While touring Nova Scotia, we stop in at a Tim Horton’s.
Tim Horton’s — named for the hockey player who launched the chain — is a Canadian icon (and continues to be considered this, despite having recently been purchased by Burger King). What Starbucks (with its fussy, creamy, confectionary approach to coffee) is to Americans, Tim Horton’s (with its practical, straightforward pots of ungarnished brew) is to Canadians, millions of whom wouldn’t dream of starting the day without a “cup of Tim’s.”
Clyde wants a “cup of Tim’s” of his very own; in addition, he wants a Tim Horton’s coconut cream donut. I’m not much in the mood for coffee, so I ask the short, spry older woman behind the counter for one of the Nutella-filled pastries (a cinnamon-dusted treat about the size of a pack of gum).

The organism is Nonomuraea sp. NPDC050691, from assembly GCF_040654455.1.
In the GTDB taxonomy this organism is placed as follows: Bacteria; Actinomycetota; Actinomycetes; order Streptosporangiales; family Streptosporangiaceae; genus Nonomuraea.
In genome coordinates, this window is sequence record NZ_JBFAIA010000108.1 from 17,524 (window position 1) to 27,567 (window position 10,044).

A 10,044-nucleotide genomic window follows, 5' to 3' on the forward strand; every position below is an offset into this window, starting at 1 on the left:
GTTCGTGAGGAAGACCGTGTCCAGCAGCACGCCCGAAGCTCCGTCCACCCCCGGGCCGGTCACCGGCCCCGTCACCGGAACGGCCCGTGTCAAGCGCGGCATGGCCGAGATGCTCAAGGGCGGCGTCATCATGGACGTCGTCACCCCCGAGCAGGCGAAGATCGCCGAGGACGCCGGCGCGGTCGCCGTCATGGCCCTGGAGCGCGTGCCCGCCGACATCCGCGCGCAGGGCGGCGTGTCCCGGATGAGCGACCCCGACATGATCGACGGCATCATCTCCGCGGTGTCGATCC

She peers at me over her glasses. “Did you know those cost $1.57 each?”
Given the size of the thing, the price does surprise me. “Wow,” I say. “Really?”
She lowers her voice to a whisper. “They’re just too darned expensive. I make sure all my customers know.”
“I appreciate that,” I say. “I’ll just have a bite Clyde’s coconut cream donut and be happy, then.”
“Good choice,” she says. And then, quick as lightning, she scoops up a Nutella-filled pastry, wraps it in wax paper, and pushes it into my hand. “They should be ashamed, making these so expensive. So just take one.”
Back on the road, my Nutella-filled pastry is good — not $1.57 good, mind you, but good. But the real treat of the day has nothing to do with baked goods and everything to do with one charming Tim Horton’s employee — who gives me a priceless experience and a great story to tell.